Delegation of the European Union to Barbados, the Eastern Caribbean States, the OECS and CARICOM/CARIFORUM

High–dependency units expected to play a key role in reducing maternal and newborn deaths over the next five years

26/06/2020 - 00:22
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Pregnancy is a period of great expectation and also a time of anxiety for pregnant women and their families. Access to high quality healthcare facilities, equipment and skilled professionals, plays an important role in helping to reassure expectant women and ensure the best outcome; especially for those who face a higher risk of something going wrong during the pregnancy.


The European Union funded Programme for the Reduction of Maternal and Child Mortality (PROMAC), implemented by the Ministry of Health and Wellness in line with a Jamaica-EU agreement has equipped four hospitals with the resources and skills needed to care for the sickest and most vulnerable pregnant women and newborns across the country.

On June 24, Minister of Health & Wellness, Dr the Hon. Christopher Tufton along with Ambassador Malgorzata Wasilewska officially opened the second such facility under the programme - a maternal high-dependency unit (HDU) as well as a refurbished space for neonatal care at the Victoria Jubilee Hospital (VJH) located in downtown Kingston.

Senior Medical Officer at VJH, Dr Garth McDonald said "the new six- bed maternal HDU, an operating theatre and isolation suite will increase the hospital's capacity to care for critically ill patients who are usually transferred from other hospitals across the island to VJH." In addition, he noted that the expansion of the neonatal facilities to accommodate four (4) high dependency beds, creation of isolation suites that facilitate the ventilation of up to 16 premature babies who need respiratory support at one time - as well as the refurbishment of space for a 24-bed general nursery facility, will result in even more lives being saved.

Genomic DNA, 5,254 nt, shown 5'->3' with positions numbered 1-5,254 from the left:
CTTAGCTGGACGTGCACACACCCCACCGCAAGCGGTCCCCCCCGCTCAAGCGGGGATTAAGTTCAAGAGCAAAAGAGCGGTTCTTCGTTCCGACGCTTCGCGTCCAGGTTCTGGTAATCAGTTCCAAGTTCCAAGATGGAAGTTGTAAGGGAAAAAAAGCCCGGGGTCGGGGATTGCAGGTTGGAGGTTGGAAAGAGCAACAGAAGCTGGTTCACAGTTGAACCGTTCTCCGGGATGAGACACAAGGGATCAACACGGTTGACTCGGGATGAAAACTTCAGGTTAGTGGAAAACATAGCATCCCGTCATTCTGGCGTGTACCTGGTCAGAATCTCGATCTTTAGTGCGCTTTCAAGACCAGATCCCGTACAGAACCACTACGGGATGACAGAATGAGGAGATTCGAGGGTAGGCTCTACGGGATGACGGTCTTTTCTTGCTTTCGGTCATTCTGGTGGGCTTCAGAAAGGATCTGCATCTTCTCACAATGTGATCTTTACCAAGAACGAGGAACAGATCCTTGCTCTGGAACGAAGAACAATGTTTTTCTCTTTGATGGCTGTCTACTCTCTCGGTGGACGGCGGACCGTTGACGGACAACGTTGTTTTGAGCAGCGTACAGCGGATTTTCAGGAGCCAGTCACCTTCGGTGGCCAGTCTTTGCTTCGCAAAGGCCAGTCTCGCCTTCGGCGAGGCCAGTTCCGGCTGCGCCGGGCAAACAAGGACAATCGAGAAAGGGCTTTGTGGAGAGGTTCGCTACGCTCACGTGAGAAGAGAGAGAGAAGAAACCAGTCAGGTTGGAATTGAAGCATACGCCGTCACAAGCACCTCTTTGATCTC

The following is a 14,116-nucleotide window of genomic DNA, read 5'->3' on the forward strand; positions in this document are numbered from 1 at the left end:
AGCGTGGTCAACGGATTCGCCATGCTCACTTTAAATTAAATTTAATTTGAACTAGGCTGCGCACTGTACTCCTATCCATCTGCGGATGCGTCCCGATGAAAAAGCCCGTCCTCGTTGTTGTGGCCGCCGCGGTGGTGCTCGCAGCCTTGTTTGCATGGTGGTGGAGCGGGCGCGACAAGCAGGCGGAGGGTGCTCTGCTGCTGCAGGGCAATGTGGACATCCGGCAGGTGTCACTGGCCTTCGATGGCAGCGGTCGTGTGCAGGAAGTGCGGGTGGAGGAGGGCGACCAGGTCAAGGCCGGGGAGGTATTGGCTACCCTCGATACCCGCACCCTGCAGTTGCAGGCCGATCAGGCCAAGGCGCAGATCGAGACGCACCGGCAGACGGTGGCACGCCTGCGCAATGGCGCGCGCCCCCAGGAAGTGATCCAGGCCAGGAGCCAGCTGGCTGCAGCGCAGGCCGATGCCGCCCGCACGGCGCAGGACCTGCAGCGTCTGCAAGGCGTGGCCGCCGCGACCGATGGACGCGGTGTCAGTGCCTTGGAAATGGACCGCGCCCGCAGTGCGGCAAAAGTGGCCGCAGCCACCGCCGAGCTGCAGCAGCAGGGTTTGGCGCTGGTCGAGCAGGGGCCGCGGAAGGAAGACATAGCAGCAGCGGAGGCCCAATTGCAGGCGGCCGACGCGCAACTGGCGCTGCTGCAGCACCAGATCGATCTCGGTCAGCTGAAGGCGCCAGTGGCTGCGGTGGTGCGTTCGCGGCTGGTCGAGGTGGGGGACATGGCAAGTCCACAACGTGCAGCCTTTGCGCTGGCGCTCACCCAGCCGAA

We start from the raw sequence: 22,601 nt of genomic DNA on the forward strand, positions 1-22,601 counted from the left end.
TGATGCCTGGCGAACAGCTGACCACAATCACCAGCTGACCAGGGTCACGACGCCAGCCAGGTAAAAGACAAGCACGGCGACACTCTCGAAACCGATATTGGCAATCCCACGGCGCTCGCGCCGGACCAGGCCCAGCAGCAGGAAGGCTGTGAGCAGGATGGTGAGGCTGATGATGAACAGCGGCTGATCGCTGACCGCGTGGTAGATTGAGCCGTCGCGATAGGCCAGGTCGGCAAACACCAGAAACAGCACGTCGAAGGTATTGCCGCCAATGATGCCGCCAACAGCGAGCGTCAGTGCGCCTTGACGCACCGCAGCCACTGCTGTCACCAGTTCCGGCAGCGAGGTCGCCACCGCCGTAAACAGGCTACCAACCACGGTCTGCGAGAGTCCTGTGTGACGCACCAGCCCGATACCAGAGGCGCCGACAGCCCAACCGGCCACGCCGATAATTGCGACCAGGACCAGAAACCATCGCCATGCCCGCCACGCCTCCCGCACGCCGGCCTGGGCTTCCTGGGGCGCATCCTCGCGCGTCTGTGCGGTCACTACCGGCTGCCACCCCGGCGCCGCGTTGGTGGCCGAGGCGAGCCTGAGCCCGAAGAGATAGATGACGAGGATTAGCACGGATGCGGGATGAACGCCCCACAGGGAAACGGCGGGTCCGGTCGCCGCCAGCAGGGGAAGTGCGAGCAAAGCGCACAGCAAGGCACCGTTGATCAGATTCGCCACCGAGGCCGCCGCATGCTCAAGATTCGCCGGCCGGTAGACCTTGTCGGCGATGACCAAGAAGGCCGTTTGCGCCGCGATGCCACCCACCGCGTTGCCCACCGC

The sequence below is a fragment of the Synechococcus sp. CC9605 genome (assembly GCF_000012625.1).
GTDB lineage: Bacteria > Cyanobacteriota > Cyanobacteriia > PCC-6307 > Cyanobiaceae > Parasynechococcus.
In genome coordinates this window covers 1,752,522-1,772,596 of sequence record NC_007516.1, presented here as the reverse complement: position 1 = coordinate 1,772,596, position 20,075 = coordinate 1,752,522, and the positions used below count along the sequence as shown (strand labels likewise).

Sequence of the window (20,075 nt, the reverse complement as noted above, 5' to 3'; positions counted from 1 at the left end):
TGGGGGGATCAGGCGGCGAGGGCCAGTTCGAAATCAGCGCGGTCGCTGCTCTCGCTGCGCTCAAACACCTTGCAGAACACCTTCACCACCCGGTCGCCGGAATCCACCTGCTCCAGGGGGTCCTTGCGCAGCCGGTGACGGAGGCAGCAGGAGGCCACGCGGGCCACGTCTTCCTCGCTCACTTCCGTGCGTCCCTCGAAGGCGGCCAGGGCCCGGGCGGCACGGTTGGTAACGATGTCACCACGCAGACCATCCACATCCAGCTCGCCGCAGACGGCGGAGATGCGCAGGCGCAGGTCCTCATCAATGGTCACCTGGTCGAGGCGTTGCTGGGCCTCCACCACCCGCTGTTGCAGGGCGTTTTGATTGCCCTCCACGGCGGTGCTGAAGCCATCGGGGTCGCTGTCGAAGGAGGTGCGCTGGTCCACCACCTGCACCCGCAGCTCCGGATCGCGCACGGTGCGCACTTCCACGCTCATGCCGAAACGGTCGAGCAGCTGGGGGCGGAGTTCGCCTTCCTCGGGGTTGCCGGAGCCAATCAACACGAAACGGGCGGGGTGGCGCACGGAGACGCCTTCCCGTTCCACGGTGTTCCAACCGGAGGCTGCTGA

Dr McDonald expressed the hope that with the outputs from PROMAC, including four high dependency units across the country, equipment supplied and training provided to medical personnel including obstetricians, "Jamaica will see a reduction in its maternal, neonatal and perinatal mortality rates comparable to developed countries within the next five years."  

Latest available data indicate that Jamaica's maternal mortality ratio now stands at 89 per 100,000 live births. The goal is to reduce this to 27.5 per 100,000 by 2030 in keeping with the internationally agreed Sustainable Development Goals. The infant mortality rate is 16.6 per 100,000 live births, as at 2018.

EU Ambassador, Malgorzata Wasilewska said the COVID-19 experience has highlighted the importance of countries having strong public health systems and responses to protect and preserve life not only in emergencies but at all times.

"Ensuring access to health for all- from the poorest to the richest; from the new-born baby to the elderly is essential for enjoyment of the right to life. This high dependency unit is a visible demonstration of our commitment to supporting partner countries to strengthen their health systems, ensure that no one is left behind and no human right is ignored. It is our hope that this facility and the service provided here will inspire increased confidence and promote and preserve the dignity of all who enter its doors."

VJH has been providing comprehensive maternal and child care as well as gynaecological and reproductive health services to pregnant women from across Jamaica for over 130 years. It is the largest referral maternity hospital in the English speaking Caribbean and delivers approximately 7,000 babies per year.

The seven year-old PROMAC initiative which is funded to the tune of 22 million Euro will come to an end in November 2020.

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